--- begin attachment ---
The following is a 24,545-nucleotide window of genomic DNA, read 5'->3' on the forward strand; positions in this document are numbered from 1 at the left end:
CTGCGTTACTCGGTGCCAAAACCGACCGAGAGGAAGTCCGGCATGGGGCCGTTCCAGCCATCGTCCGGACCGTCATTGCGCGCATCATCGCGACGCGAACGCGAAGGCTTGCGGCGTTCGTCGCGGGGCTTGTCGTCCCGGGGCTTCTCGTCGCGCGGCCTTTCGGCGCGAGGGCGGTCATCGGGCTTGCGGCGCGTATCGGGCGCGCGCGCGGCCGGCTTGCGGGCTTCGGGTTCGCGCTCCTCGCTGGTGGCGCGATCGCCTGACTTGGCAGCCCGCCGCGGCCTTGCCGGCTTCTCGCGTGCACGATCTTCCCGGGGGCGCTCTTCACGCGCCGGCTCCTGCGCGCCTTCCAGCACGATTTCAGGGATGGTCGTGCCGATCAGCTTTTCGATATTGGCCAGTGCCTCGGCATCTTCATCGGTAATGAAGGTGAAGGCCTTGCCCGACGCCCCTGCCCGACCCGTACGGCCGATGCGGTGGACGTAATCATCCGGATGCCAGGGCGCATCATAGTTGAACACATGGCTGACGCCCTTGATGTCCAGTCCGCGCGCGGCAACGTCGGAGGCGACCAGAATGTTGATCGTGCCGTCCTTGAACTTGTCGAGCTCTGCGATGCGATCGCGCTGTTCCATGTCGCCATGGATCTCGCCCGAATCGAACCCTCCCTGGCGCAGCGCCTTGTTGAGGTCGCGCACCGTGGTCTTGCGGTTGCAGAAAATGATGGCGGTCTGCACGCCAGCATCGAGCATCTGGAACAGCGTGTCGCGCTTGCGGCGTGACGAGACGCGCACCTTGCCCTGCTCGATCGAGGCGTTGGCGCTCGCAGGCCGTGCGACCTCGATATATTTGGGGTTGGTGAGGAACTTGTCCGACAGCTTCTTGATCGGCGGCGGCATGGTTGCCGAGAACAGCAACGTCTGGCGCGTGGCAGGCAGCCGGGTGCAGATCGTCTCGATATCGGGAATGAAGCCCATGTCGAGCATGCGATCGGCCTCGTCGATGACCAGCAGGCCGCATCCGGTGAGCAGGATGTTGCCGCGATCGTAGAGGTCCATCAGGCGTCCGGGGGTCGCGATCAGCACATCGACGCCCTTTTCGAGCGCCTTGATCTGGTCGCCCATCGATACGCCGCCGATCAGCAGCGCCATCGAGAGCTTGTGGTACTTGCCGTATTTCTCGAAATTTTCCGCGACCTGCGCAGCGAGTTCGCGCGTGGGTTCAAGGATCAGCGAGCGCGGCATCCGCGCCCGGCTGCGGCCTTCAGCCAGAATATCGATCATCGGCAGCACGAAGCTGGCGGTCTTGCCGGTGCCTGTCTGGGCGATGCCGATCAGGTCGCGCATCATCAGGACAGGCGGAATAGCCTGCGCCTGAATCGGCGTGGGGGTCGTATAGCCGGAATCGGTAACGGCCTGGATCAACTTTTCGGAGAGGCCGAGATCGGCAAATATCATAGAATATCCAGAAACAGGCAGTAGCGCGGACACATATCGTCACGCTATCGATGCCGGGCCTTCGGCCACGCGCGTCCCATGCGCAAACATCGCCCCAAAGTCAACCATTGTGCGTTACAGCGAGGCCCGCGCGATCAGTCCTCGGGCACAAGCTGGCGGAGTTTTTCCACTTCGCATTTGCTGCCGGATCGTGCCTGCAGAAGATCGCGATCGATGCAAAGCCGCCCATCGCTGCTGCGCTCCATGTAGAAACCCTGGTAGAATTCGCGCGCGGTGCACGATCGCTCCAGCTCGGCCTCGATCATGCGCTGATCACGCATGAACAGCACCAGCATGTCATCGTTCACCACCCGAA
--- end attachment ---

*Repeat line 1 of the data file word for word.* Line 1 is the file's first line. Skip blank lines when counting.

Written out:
The following is a 24,545-nucleotide window of genomic DNA, read 5'->3' on the forward strand; positions in this document are numbered from 1 at the left end: